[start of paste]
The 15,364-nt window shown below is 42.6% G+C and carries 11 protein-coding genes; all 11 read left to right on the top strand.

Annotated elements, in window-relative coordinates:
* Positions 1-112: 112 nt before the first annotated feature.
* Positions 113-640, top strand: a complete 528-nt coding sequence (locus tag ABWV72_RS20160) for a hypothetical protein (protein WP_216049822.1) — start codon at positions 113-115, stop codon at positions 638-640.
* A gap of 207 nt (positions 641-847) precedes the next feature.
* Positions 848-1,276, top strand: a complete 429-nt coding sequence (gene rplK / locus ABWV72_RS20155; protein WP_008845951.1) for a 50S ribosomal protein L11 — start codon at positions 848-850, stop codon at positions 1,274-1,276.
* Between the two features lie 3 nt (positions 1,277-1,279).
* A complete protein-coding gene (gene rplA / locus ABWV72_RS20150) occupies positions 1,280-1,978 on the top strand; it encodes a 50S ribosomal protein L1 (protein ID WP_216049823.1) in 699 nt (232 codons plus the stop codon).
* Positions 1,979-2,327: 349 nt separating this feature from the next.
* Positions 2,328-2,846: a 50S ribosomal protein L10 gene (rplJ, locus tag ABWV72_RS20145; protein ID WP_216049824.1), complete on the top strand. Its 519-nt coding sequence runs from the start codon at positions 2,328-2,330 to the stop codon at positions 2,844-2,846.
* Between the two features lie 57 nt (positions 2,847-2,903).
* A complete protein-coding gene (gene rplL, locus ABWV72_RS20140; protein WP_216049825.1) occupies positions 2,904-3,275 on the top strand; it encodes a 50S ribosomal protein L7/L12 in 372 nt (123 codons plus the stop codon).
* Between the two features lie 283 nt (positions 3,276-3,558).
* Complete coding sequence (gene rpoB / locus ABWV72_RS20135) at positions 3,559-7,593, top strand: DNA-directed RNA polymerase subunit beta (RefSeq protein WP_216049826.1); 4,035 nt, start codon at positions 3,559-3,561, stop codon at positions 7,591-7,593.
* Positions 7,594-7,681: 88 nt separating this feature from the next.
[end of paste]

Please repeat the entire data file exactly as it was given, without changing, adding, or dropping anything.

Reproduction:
The 15,364-nt window shown below is 42.6% G+C and carries 11 protein-coding genes; all 11 read left to right on the top strand.

Annotated elements, in window-relative coordinates:
* Positions 1-112: 112 nt before the first annotated feature.
* Positions 113-640, top strand: a complete 528-nt coding sequence (locus tag ABWV72_RS20160) for a hypothetical protein (protein WP_216049822.1) — start codon at positions 113-115, stop codon at positions 638-640.
* A gap of 207 nt (positions 641-847) precedes the next feature.
* Positions 848-1,276, top strand: a complete 429-nt coding sequence (gene rplK / locus ABWV72_RS20155; protein WP_008845951.1) for a 50S ribosomal protein L11 — start codon at positions 848-850, stop codon at positions 1,274-1,276.
* Between the two features lie 3 nt (positions 1,277-1,279).
* A complete protein-coding gene (gene rplA / locus ABWV72_RS20150) occupies positions 1,280-1,978 on the top strand; it encodes a 50S ribosomal protein L1 (protein ID WP_216049823.1) in 699 nt (232 codons plus the stop codon).
* Positions 1,979-2,327: 349 nt separating this feature from the next.
* Positions 2,328-2,846: a 50S ribosomal protein L10 gene (rplJ, locus tag ABWV72_RS20145; protein ID WP_216049824.1), complete on the top strand. Its 519-nt coding sequence runs from the start codon at positions 2,328-2,330 to the stop codon at positions 2,844-2,846.
* Between the two features lie 57 nt (positions 2,847-2,903).
* A complete protein-coding gene (gene rplL, locus ABWV72_RS20140; protein WP_216049825.1) occupies positions 2,904-3,275 on the top strand; it encodes a 50S ribosomal protein L7/L12 in 372 nt (123 codons plus the stop codon).
* Between the two features lie 283 nt (positions 3,276-3,558).
* Complete coding sequence (gene rpoB / locus ABWV72_RS20135) at positions 3,559-7,593, top strand: DNA-directed RNA polymerase subunit beta (RefSeq protein WP_216049826.1); 4,035 nt, start codon at positions 3,559-3,561, stop codon at positions 7,591-7,593.
* Positions 7,594-7,681: 88 nt separating this feature from the next.